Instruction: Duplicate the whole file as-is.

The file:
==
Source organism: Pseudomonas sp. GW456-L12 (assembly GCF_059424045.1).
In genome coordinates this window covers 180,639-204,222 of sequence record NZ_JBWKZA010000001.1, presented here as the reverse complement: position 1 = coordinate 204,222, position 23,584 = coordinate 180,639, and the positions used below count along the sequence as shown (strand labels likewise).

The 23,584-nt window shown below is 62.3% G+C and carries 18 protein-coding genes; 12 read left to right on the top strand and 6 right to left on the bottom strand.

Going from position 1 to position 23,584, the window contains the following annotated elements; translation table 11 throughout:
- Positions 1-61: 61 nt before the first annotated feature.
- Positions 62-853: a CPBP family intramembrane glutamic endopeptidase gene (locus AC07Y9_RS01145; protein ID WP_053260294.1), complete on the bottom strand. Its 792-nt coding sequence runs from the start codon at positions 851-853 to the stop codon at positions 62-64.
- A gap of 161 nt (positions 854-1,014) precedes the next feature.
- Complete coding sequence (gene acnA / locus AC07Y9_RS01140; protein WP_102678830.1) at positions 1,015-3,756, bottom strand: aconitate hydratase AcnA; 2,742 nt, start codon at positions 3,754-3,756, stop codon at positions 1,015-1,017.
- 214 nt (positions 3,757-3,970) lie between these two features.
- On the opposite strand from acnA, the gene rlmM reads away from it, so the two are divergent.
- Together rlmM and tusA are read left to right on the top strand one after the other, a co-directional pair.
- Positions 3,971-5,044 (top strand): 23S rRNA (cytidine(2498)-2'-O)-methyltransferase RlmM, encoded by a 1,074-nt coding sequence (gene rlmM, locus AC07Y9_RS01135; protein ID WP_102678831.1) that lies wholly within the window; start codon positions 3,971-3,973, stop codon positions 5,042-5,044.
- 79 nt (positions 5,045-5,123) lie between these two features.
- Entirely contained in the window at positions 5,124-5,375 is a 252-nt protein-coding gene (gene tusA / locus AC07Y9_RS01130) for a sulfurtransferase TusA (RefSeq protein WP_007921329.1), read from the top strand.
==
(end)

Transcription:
Source organism: Pseudomonas sp. GW456-L12 (assembly GCF_059424045.1).
In genome coordinates this window covers 180,639-204,222 of sequence record NZ_JBWKZA010000001.1, presented here as the reverse complement: position 1 = coordinate 204,222, position 23,584 = coordinate 180,639, and the positions used below count along the sequence as shown (strand labels likewise).

The 23,584-nt window shown below is 62.3% G+C and carries 18 protein-coding genes; 12 read left to right on the top strand and 6 right to left on the bottom strand.

Going from position 1 to position 23,584, the window contains the following annotated elements; translation table 11 throughout:
- Positions 1-61: 61 nt before the first annotated feature.
- Positions 62-853: a CPBP family intramembrane glutamic endopeptidase gene (locus AC07Y9_RS01145; protein ID WP_053260294.1), complete on the bottom strand. Its 792-nt coding sequence runs from the start codon at positions 851-853 to the stop codon at positions 62-64.
- A gap of 161 nt (positions 854-1,014) precedes the next feature.
- Complete coding sequence (gene acnA / locus AC07Y9_RS01140; protein WP_102678830.1) at positions 1,015-3,756, bottom strand: aconitate hydratase AcnA; 2,742 nt, start codon at positions 3,754-3,756, stop codon at positions 1,015-1,017.
- 214 nt (positions 3,757-3,970) lie between these two features.
- On the opposite strand from acnA, the gene rlmM reads away from it, so the two are divergent.
- Together rlmM and tusA are read left to right on the top strand one after the other, a co-directional pair.
- Positions 3,971-5,044 (top strand): 23S rRNA (cytidine(2498)-2'-O)-methyltransferase RlmM, encoded by a 1,074-nt coding sequence (gene rlmM, locus AC07Y9_RS01135; protein ID WP_102678831.1) that lies wholly within the window; start codon positions 3,971-3,973, stop codon positions 5,042-5,044.
- 79 nt (positions 5,045-5,123) lie between these two features.
- Entirely contained in the window at positions 5,124-5,375 is a 252-nt protein-coding gene (gene tusA / locus AC07Y9_RS01130) for a sulfurtransferase TusA (RefSeq protein WP_007921329.1), read from the top strand.